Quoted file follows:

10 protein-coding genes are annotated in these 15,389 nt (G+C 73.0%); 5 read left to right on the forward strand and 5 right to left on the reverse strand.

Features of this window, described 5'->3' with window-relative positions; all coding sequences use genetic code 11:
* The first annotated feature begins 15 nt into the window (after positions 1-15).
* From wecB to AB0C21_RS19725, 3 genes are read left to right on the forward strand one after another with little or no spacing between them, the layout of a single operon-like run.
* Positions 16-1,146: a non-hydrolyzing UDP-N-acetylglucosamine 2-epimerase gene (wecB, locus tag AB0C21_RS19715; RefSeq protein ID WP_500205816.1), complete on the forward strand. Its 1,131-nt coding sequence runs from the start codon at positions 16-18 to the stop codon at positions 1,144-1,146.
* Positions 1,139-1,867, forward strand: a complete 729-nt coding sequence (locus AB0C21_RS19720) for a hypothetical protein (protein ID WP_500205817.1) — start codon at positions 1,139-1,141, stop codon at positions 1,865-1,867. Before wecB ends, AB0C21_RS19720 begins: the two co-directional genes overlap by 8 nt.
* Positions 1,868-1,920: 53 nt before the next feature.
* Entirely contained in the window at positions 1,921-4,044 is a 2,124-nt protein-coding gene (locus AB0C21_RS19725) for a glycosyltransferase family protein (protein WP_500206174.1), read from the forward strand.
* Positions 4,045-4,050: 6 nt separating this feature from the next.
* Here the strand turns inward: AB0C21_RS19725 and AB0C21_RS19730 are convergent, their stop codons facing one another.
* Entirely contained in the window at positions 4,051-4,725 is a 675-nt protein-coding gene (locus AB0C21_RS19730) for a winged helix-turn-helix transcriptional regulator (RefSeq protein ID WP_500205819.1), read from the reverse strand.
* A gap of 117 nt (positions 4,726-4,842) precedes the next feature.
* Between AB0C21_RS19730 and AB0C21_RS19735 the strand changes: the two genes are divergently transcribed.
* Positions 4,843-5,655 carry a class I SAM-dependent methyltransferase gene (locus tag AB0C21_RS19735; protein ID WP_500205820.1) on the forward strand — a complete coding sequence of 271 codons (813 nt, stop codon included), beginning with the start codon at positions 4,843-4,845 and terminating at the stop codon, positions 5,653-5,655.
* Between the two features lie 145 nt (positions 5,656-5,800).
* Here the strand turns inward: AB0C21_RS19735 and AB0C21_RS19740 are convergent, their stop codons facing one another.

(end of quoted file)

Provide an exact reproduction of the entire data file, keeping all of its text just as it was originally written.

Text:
10 protein-coding genes are annotated in these 15,389 nt (G+C 73.0%); 5 read left to right on the forward strand and 5 right to left on the reverse strand.

Features of this window, described 5'->3' with window-relative positions; all coding sequences use genetic code 11:
* The first annotated feature begins 15 nt into the window (after positions 1-15).
* From wecB to AB0C21_RS19725, 3 genes are read left to right on the forward strand one after another with little or no spacing between them, the layout of a single operon-like run.
* Positions 16-1,146: a non-hydrolyzing UDP-N-acetylglucosamine 2-epimerase gene (wecB, locus tag AB0C21_RS19715; RefSeq protein ID WP_500205816.1), complete on the forward strand. Its 1,131-nt coding sequence runs from the start codon at positions 16-18 to the stop codon at positions 1,144-1,146.
* Positions 1,139-1,867, forward strand: a complete 729-nt coding sequence (locus AB0C21_RS19720) for a hypothetical protein (protein ID WP_500205817.1) — start codon at positions 1,139-1,141, stop codon at positions 1,865-1,867. Before wecB ends, AB0C21_RS19720 begins: the two co-directional genes overlap by 8 nt.
* Positions 1,868-1,920: 53 nt before the next feature.
* Entirely contained in the window at positions 1,921-4,044 is a 2,124-nt protein-coding gene (locus AB0C21_RS19725) for a glycosyltransferase family protein (protein WP_500206174.1), read from the forward strand.
* Positions 4,045-4,050: 6 nt separating this feature from the next.
* Here the strand turns inward: AB0C21_RS19725 and AB0C21_RS19730 are convergent, their stop codons facing one another.
* Entirely contained in the window at positions 4,051-4,725 is a 675-nt protein-coding gene (locus AB0C21_RS19730) for a winged helix-turn-helix transcriptional regulator (RefSeq protein ID WP_500205819.1), read from the reverse strand.
* A gap of 117 nt (positions 4,726-4,842) precedes the next feature.
* Between AB0C21_RS19730 and AB0C21_RS19735 the strand changes: the two genes are divergently transcribed.
* Positions 4,843-5,655 carry a class I SAM-dependent methyltransferase gene (locus tag AB0C21_RS19735; protein ID WP_500205820.1) on the forward strand — a complete coding sequence of 271 codons (813 nt, stop codon included), beginning with the start codon at positions 4,843-4,845 and terminating at the stop codon, positions 5,653-5,655.
* Between the two features lie 145 nt (positions 5,656-5,800).
* Here the strand turns inward: AB0C21_RS19735 and AB0C21_RS19740 are convergent, their stop codons facing one another.